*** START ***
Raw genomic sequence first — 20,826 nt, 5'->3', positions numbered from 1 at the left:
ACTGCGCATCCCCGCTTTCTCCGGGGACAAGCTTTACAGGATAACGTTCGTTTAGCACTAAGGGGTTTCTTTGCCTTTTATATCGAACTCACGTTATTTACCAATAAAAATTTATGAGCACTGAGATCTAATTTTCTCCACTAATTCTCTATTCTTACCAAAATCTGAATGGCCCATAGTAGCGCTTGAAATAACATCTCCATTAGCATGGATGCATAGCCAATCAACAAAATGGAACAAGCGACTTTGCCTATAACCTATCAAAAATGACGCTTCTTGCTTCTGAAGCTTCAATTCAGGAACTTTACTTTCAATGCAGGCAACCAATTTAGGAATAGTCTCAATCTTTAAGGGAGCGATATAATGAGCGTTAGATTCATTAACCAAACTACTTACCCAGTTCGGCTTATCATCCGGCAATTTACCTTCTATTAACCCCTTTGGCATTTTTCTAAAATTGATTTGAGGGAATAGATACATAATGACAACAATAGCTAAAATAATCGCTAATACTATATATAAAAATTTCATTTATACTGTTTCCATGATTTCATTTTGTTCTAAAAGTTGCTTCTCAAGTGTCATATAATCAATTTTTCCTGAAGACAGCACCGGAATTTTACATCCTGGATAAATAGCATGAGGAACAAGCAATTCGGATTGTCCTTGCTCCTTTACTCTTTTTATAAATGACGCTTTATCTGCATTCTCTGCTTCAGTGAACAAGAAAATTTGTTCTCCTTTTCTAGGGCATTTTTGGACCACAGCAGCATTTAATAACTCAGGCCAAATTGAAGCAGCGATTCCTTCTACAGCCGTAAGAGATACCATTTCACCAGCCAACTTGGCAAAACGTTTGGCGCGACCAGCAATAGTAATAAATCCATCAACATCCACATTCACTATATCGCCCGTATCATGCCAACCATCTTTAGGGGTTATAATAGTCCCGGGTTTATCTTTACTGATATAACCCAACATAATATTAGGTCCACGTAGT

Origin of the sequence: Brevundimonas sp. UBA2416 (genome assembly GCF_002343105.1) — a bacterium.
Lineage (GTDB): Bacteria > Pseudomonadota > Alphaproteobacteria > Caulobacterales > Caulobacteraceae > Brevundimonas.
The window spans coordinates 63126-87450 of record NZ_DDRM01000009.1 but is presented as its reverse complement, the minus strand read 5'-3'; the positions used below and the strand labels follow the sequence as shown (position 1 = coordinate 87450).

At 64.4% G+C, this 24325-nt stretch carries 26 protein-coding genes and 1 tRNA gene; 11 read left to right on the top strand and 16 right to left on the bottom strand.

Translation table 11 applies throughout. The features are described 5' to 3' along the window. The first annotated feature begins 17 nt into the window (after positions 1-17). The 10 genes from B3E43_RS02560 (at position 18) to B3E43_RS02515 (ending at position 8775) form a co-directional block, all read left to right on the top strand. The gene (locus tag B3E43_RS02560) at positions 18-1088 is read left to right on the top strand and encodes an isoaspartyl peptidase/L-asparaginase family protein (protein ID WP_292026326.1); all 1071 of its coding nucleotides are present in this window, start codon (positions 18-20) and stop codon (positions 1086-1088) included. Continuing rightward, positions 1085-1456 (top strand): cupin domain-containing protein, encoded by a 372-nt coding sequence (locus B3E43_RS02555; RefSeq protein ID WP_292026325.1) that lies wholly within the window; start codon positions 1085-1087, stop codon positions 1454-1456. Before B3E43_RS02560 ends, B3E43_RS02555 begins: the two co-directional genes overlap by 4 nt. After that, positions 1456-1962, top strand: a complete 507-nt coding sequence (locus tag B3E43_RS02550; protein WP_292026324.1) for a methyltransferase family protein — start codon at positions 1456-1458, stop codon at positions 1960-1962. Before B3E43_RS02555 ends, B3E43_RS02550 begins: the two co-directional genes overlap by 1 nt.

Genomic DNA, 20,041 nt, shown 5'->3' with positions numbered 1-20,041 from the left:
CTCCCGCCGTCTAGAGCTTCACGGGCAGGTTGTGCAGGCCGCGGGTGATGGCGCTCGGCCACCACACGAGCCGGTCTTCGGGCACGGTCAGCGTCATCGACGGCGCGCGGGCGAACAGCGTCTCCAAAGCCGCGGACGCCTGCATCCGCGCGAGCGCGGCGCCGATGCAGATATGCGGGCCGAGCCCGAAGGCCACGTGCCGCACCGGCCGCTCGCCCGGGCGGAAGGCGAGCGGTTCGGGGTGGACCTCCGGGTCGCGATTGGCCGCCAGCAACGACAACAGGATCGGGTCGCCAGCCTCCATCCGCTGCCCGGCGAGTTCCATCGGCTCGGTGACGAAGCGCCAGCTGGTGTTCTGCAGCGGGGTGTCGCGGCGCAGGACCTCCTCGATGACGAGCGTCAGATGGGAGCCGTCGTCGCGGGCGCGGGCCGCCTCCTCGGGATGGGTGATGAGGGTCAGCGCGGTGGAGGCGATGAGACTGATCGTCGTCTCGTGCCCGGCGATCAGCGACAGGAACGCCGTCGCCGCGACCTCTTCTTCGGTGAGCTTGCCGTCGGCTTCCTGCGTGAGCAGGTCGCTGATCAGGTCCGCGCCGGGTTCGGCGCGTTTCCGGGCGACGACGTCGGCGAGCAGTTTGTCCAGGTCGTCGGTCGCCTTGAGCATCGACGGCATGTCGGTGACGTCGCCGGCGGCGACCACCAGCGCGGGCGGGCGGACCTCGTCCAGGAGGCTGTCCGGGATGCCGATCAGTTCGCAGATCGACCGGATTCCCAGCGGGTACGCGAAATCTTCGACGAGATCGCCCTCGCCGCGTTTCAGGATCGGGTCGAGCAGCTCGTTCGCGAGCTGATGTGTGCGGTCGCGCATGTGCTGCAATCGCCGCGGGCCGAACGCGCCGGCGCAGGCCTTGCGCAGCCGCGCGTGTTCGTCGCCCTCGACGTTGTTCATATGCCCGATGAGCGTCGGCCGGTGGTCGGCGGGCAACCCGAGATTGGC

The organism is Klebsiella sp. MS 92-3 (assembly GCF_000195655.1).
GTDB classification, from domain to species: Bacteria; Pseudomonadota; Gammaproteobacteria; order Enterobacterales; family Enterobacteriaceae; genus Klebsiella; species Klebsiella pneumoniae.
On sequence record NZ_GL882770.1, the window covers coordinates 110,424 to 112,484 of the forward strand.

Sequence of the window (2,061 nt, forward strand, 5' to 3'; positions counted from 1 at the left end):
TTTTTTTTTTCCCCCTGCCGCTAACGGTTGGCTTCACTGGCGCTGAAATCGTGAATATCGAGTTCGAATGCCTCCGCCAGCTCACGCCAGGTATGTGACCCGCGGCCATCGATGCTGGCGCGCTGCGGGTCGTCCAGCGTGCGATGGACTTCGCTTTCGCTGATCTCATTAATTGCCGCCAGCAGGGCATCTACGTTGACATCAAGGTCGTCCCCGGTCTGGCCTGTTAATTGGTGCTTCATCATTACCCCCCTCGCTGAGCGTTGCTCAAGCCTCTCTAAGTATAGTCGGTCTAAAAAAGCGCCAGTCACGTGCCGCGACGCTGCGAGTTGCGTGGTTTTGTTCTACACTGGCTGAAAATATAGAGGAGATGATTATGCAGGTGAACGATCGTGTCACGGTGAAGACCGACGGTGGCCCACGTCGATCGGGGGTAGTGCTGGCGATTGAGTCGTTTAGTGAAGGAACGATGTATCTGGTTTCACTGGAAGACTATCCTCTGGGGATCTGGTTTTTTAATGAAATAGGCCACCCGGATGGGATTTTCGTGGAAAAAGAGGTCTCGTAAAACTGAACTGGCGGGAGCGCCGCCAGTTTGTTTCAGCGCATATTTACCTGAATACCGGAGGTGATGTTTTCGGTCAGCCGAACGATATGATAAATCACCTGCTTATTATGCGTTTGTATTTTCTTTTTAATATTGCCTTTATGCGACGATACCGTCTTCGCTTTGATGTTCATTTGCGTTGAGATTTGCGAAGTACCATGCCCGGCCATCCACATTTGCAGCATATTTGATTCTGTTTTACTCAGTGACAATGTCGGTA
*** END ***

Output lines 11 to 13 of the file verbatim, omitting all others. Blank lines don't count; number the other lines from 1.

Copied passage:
GTDB classification, from domain to species: Bacteria; Pseudomonadota; Gammaproteobacteria; order Enterobacterales; family Enterobacteriaceae; genus Klebsiella; species Klebsiella pneumoniae.
On sequence record NZ_GL882770.1, the window covers coordinates 110,424 to 112,484 of the forward strand.

Sequence of the window (2,061 nt, forward strand, 5' to 3'; positions counted from 1 at the left end):